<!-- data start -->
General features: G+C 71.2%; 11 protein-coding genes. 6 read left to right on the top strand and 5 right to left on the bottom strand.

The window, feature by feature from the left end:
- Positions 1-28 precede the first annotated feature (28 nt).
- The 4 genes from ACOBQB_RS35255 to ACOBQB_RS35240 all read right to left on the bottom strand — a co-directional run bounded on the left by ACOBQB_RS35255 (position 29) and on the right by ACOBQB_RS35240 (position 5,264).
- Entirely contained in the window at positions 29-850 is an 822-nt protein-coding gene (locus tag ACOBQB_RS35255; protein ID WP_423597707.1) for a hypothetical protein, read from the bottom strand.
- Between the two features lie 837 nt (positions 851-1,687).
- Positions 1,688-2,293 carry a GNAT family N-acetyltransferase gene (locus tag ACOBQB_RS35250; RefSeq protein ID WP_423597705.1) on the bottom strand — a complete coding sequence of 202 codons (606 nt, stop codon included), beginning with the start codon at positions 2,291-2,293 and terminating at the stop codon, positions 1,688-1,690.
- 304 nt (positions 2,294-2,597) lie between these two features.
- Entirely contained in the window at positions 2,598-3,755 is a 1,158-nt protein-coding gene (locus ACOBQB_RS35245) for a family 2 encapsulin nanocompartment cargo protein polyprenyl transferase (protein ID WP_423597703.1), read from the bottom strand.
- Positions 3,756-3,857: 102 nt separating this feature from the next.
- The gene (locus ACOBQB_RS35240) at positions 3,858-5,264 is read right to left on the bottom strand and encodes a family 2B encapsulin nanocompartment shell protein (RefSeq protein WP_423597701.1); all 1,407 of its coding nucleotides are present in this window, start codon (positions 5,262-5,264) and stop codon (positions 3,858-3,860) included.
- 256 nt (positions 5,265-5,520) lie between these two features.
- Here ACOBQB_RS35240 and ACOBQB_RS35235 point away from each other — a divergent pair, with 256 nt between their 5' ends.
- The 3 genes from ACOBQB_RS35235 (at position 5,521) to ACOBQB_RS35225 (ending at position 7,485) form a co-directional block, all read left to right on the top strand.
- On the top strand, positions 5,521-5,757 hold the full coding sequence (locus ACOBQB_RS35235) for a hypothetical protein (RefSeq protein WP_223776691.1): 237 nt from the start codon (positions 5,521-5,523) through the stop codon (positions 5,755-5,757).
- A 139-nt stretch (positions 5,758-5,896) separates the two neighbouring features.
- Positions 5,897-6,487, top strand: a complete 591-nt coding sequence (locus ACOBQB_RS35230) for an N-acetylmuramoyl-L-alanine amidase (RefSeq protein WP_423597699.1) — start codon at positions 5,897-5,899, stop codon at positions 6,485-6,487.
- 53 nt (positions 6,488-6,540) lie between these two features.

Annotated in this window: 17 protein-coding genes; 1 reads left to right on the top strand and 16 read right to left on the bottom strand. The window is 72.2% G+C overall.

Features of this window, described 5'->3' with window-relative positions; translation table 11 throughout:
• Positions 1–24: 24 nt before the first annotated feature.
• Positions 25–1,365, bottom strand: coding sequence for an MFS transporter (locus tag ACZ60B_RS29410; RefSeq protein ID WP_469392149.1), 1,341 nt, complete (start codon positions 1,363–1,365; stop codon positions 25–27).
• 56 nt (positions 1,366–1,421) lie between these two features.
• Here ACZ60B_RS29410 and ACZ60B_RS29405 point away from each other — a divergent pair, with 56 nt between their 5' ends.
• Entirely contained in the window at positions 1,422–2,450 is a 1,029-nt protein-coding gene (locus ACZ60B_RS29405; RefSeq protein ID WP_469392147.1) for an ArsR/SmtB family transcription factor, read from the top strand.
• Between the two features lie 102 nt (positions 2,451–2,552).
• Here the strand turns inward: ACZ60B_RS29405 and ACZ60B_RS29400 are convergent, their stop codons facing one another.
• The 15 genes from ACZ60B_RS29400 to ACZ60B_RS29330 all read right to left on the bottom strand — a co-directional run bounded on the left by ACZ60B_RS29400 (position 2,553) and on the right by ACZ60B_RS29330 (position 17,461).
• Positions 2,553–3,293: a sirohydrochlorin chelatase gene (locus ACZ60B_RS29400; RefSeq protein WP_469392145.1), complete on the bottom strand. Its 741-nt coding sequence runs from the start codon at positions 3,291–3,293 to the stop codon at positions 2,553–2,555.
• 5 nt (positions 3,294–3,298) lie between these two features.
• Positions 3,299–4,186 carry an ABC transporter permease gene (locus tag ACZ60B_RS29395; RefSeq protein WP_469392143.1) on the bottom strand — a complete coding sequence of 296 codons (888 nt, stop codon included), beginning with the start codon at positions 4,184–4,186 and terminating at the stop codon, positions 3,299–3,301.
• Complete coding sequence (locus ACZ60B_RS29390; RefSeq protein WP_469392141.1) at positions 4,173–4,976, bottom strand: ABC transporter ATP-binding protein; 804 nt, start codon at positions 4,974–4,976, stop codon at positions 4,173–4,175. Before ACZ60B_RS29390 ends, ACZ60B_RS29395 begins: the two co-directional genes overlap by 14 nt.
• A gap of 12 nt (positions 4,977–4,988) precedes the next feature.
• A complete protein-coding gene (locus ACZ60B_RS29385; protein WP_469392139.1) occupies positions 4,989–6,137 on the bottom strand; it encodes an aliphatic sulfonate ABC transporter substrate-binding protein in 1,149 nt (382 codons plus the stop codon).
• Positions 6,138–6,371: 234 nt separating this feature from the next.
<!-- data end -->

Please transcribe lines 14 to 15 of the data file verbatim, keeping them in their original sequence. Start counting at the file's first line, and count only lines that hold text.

- The 3 genes from ACOBQB_RS35235 (at position 5,521) to ACOBQB_RS35225 (ending at position 7,485) form a co-directional block, all read left to right on the top strand.
- On the top strand, positions 5,521-5,757 hold the full coding sequence (locus ACOBQB_RS35235) for a hypothetical protein (RefSeq protein WP_223776691.1): 237 nt from the start codon (positions 5,521-5,523) through the stop codon (positions 5,755-5,757).